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PUTIN'S LETTER HAILED BY TUSK POLISH GOVT


Polonius3 1,000 | 12,446  
31 Aug 2009 /  #1
In accordance with the good cop/bad cop tactic, of which Putin's KGB made extensive use, Putin's letter to Poles was much more subdued than some of the rants we have been hearing for weeks. A ranking representative of Tusk's Civic Platform (party) dubbed it an expression of Russian goodwill. (?*!) I have my doubts. What do you think?

Head of the Parliamentary Committee on Foreign Affairs Andrzej Halicki (PO ) described the article Prime Minister Vladimir Putin on Monday's "Gazeta Wyborcza " as " resulting from a declaration of good will ." - I read this letter as an official position of the Russian authorities - PO politician remarked during a press conference in the Parliament .

Halicki estimated that the list is a lot of " very valuable and very important elements " of a different message than some statements and publications on the Polish emerging in Russia recently.

Deputy expressed his hope that Poland and Russia will be able to make difficult historical topics that are debatable . "With good will - and I read it with this letter - I am an optimist when it comes to the future" - he stressed.

jwojcie 2 | 763  
31 Aug 2009 /  #2
I think that luckily polish politicians didn't get in this usual russian trap... We can rant all we want on Putin on internet blogs but in the end on CNN and all others global networks it will be Putin speech not Tusk or Merkel... Putin would be in heaven if he could defend poor Soviet Union in "russophobic" Poland... We shouldn't give him this gift.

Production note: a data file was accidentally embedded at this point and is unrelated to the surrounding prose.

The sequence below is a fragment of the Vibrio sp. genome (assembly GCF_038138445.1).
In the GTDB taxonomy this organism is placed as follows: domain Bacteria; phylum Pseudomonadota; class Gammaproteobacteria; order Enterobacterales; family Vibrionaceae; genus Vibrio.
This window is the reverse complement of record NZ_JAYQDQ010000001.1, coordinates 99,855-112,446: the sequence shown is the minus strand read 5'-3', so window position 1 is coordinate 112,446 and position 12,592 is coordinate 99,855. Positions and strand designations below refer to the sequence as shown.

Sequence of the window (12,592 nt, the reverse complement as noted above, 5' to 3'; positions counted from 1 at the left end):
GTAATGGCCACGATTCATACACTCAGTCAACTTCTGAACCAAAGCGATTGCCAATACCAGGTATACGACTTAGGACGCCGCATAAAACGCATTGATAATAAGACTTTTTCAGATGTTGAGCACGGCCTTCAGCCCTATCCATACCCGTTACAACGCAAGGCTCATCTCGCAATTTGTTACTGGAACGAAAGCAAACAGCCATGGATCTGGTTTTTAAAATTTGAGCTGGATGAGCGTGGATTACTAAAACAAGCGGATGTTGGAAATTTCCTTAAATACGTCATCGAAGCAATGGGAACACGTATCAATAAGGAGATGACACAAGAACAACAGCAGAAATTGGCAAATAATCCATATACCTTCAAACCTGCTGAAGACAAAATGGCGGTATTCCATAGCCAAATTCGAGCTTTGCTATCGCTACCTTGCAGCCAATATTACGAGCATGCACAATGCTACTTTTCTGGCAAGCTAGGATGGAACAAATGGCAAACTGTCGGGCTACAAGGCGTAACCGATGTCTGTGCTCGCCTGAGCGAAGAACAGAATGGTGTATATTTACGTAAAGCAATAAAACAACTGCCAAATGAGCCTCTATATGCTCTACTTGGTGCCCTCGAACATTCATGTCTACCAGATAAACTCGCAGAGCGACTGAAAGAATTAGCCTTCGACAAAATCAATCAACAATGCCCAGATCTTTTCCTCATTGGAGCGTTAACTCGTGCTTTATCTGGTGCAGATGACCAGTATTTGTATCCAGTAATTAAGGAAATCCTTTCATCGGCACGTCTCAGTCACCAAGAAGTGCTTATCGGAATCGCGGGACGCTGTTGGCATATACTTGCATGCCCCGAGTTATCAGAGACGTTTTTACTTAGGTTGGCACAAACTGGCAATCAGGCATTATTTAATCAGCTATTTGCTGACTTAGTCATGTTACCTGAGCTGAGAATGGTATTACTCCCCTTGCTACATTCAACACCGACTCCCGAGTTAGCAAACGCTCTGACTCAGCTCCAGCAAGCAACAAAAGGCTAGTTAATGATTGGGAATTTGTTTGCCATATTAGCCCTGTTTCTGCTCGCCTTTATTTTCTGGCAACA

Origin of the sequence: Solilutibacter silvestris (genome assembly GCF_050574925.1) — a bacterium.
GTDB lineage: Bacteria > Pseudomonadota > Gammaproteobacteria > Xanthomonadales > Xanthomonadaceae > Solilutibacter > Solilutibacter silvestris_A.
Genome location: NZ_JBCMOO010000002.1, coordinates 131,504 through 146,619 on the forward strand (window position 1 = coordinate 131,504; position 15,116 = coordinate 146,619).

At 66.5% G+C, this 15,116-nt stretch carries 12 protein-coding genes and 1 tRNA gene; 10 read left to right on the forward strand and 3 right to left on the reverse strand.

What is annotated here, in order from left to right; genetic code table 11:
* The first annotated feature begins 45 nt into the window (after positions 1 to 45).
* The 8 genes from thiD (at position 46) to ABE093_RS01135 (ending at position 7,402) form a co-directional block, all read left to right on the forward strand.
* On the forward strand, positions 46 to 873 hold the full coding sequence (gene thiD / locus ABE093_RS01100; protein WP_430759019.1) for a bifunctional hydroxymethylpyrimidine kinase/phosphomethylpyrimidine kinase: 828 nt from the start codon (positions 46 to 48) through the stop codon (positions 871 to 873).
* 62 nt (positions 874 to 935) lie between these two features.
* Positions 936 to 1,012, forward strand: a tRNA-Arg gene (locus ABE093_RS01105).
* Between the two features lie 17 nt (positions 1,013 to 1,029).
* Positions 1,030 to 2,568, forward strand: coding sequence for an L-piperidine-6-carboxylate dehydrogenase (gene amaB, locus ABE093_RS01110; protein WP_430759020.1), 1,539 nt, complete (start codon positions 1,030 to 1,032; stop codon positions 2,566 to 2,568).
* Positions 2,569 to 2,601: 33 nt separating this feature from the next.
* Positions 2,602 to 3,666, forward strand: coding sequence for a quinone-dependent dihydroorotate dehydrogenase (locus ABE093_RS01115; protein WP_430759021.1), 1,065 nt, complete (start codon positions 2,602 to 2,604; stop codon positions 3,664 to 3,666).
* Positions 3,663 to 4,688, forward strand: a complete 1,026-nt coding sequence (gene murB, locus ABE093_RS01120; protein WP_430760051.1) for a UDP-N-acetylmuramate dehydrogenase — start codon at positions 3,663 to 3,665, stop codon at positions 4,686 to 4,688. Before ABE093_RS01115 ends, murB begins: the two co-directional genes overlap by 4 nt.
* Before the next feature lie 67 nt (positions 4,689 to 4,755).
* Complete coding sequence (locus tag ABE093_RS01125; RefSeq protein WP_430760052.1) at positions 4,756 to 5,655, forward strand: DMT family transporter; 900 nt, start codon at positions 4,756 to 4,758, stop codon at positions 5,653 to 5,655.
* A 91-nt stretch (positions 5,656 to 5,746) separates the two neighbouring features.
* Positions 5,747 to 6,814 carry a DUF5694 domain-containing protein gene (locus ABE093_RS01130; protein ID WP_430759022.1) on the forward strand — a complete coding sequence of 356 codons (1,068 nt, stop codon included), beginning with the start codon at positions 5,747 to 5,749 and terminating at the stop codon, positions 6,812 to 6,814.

This is international event and is not about who is right but which voice will be heard better. And what kind of message will be sent. It is not about history, it is about current politics.
Bratwurst Boy 9 | 10,525  
31 Aug 2009 /  #3
news.bbc.co.uk/2/hi/europe/8230387.stm

...Russian Prime Minister Vladimir Putin has condemned the Nazi-Soviet pact signed a week before Germany's 1939 invasion of Poland as "immoral".

In a piece for the Polish paper Gazeta Wyborcza, he also expressed sorrow for a Soviet massacre of Poles in 1940. ...

So....what more could Poland possible want?

I think that luckily polish politicians didn't get in this usual russian trap...

What trap?
jwojcie 2 | 763  
31 Aug 2009 /  #4
...Russian Prime Minister Vladimir Putin has condemned the Nazi-Soviet pact signed a week before Germany's 1939 invasion of Poland as "immoral".

In a piece for the Polish paper Gazeta Wyborcza, he also expressed sorrow for a Soviet massacre of Poles in 1940. ...

So....what more could Poland possible want?

That is huge step forward. The problem is that few days ago Medvediev said in Russian TV something slightly different. They are saying different thing inside and outside Russia.

jwojcie:
I think that luckily polish politicians didn't get in this usual russian trap...
What trap?